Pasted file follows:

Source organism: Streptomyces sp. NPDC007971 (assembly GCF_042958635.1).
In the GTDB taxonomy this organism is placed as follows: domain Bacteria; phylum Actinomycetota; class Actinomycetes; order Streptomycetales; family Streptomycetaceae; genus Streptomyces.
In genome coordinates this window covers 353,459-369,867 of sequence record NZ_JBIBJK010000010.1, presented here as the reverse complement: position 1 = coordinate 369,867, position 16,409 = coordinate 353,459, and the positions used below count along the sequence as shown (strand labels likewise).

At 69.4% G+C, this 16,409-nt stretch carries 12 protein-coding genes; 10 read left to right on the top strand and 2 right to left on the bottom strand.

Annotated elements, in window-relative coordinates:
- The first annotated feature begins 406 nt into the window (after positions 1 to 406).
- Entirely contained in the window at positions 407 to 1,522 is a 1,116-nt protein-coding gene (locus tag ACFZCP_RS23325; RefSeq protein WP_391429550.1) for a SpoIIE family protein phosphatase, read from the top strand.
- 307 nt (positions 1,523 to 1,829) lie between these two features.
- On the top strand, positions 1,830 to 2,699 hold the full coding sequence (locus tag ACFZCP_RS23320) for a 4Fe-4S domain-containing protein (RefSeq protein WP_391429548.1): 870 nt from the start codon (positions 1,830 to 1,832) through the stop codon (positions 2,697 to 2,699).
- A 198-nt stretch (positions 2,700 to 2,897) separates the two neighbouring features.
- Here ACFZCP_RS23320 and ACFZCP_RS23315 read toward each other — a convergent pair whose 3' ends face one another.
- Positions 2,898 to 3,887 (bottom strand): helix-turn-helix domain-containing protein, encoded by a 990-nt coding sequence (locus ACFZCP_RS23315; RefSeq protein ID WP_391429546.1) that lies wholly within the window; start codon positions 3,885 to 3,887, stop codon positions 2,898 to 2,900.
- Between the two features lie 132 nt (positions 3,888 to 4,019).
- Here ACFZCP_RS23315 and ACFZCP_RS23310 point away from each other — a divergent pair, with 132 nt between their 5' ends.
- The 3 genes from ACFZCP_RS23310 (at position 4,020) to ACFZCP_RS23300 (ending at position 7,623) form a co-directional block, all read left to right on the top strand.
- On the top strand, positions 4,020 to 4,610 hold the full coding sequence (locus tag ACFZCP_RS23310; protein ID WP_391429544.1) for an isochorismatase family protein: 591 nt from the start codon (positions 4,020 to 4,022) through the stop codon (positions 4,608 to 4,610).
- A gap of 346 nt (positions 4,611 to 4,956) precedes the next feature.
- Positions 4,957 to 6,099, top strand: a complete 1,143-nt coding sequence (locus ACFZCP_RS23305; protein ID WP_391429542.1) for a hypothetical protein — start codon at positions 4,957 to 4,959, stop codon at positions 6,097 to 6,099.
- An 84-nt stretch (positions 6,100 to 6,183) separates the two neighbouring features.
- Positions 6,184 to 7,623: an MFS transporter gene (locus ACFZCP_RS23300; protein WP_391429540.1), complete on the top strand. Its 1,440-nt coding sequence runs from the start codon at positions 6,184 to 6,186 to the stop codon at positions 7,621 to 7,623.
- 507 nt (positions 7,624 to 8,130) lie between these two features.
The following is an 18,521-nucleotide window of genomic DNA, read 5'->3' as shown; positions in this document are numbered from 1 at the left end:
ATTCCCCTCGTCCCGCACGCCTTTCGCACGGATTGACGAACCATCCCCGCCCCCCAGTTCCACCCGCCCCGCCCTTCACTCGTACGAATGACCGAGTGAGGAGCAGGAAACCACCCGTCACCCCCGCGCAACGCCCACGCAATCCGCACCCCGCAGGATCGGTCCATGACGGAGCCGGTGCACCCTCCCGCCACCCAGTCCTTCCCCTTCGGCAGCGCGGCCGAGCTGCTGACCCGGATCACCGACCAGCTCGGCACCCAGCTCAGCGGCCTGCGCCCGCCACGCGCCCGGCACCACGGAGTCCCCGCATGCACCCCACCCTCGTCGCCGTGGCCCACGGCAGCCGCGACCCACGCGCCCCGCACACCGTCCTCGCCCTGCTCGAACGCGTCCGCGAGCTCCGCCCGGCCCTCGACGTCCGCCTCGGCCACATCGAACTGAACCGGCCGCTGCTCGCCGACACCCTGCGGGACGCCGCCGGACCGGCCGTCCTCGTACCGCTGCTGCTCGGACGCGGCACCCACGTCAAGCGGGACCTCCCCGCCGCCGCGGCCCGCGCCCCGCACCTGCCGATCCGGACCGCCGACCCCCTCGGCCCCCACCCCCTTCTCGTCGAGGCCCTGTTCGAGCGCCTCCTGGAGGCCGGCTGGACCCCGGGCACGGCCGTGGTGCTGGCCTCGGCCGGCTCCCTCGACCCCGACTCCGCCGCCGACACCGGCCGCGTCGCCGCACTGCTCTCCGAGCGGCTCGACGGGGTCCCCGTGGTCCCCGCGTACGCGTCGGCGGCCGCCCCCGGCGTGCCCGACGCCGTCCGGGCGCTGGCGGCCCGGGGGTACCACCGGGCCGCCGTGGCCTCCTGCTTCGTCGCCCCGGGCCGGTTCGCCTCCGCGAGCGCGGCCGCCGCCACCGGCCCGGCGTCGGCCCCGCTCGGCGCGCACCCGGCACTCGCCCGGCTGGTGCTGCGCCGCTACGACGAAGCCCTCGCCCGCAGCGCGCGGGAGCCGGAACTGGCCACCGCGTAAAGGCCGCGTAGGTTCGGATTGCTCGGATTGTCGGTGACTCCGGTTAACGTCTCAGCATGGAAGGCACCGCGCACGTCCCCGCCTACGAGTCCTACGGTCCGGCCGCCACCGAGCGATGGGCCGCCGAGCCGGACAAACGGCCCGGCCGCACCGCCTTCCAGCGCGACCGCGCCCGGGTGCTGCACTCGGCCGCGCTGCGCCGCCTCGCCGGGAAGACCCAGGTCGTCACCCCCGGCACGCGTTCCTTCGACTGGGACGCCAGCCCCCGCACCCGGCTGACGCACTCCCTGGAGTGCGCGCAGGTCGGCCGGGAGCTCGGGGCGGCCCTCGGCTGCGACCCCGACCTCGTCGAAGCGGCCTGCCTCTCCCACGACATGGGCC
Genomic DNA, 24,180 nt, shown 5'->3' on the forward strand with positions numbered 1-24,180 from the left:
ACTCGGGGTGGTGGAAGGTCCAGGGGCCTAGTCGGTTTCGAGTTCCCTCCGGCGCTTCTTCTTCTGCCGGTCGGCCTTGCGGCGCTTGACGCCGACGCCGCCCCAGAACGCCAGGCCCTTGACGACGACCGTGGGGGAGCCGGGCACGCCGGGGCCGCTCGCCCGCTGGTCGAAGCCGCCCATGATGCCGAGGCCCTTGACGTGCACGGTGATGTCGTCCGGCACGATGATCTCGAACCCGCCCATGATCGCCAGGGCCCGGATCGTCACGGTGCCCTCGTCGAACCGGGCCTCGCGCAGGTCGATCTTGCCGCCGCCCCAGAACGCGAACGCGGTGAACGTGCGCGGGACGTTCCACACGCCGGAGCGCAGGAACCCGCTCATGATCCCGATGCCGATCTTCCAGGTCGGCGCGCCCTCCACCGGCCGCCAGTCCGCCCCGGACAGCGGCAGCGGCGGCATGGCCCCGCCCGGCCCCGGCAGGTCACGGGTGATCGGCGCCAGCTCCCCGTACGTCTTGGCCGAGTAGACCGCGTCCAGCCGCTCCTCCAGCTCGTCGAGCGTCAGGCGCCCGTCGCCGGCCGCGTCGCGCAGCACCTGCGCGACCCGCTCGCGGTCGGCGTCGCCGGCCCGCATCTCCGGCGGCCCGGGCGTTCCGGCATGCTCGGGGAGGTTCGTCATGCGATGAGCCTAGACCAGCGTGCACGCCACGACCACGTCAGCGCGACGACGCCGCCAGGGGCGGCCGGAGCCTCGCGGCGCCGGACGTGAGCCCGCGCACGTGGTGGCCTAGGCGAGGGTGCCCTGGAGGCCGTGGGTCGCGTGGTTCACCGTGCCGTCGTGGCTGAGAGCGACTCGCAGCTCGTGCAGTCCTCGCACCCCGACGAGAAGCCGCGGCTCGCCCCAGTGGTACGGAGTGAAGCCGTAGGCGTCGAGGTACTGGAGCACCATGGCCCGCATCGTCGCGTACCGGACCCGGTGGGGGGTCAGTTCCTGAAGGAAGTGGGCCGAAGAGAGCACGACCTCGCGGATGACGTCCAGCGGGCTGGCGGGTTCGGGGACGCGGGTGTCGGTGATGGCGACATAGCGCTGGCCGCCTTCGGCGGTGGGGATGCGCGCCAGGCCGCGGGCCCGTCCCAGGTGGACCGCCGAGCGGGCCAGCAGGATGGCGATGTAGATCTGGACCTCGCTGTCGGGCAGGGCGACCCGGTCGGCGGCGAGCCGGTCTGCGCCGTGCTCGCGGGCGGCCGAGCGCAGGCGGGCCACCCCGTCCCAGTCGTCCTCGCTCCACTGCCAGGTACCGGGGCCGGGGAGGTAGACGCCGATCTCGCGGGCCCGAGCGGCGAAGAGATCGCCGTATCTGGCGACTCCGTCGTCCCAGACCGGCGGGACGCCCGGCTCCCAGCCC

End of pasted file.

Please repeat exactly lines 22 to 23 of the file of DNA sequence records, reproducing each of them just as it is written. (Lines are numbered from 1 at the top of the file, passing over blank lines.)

The following is an 18,521-nucleotide window of genomic DNA, read 5'->3' as shown; positions in this document are numbered from 1 at the left end:
ATTCCCCTCGTCCCGCACGCCTTTCGCACGGATTGACGAACCATCCCCGCCCCCCAGTTCCACCCGCCCCGCCCTTCACTCGTACGAATGACCGAGTGAGGAGCAGGAAACCACCCGTCACCCCCGCGCAACGCCCACGCAATCCGCACCCCGCAGGATCGGTCCATGACGGAGCCGGTGCACCCTCCCGCCACCCAGTCCTTCCCCTTCGGCAGCGCGGCCGAGCTGCTGACCCGGATCACCGACCAGCTCGGCACCCAGCTCAGCGGCCTGCGCCCGCCACGCGCCCGGCACCACGGAGTCCCCGCATGCACCCCACCCTCGTCGCCGTGGCCCACGGCAGCCGCGACCCACGCGCCCCGCACACCGTCCTCGCCCTGCTCGAACGCGTCCGCGAGCTCCGCCCGGCCCTCGACGTCCGCCTCGGCCACATCGAACTGAACCGGCCGCTGCTCGCCGACACCCTGCGGGACGCCGCCGGACCGGCCGTCCTCGTACCGCTGCTGCTCGGACGCGGCACCCACGTCAAGCGGGACCTCCCCGCCGCCGCGGCCCGCGCCCCGCACCTGCCGATCCGGACCGCCGACCCCCTCGGCCCCCACCCCCTTCTCGTCGAGGCCCTGTTCGAGCGCCTCCTGGAGGCCGGCTGGACCCCGGGCACGGCCGTGGTGCTGGCCTCGGCCGGCTCCCTCGACCCCGACTCCGCCGCCGACACCGGCCGCGTCGCCGCACTGCTCTCCGAGCGGCTCGACGGGGTCCCCGTGGTCCCCGCGTACGCGTCGGCGGCCGCCCCCGGCGTGCCCGACGCCGTCCGGGCGCTGGCGGCCCGGGGGTACCACCGGGCCGCCGTGGCCTCCTGCTTCGTCGCCCCGGGCCGGTTCGCCTCCGCGAGCGCGGCCGCCGCCACCGGCCCGGCGTCGGCCCCGCTCGGCGCGCACCCGGCACTCGCCCGGCTGGTGCTGCGCCGCTACGACGAAGCCCTCGCCCGCAGCGCGCGGGAGCCGGAACTGGCCACCGCGTAAAGGCCGCGTAGGTTCGGATTGCTCGGATTGTCGGTGACTCCGGTTAACGTCTCAGCATGGAAGGCACCGCGCACGTCCCCGCCTACGAGTCCTACGGTCCGGCCGCCACCGAGCGATGGGCCGCCGAGCCGGACAAACGGCCCGGCCGCACCGCCTTCCAGCGCGACCGCGCCCGGGTGCTGCACTCGGCCGCGCTGCGCCGCCTCGCCGGGAAGACCCAGGTCGTCACCCCCGGCACGCGTTCCTTCGACTGGGACGCCAGCCCCCGCACCCGGCTGACGCACTCCCTGGAGTGCGCGCAGGTCGGCCGGGAGCTCGGGGCGGCCCTCGGCTGCGACCCCGACCTCGTCGAAGCGGCCTGCCTCTCCCACGACATGGGCC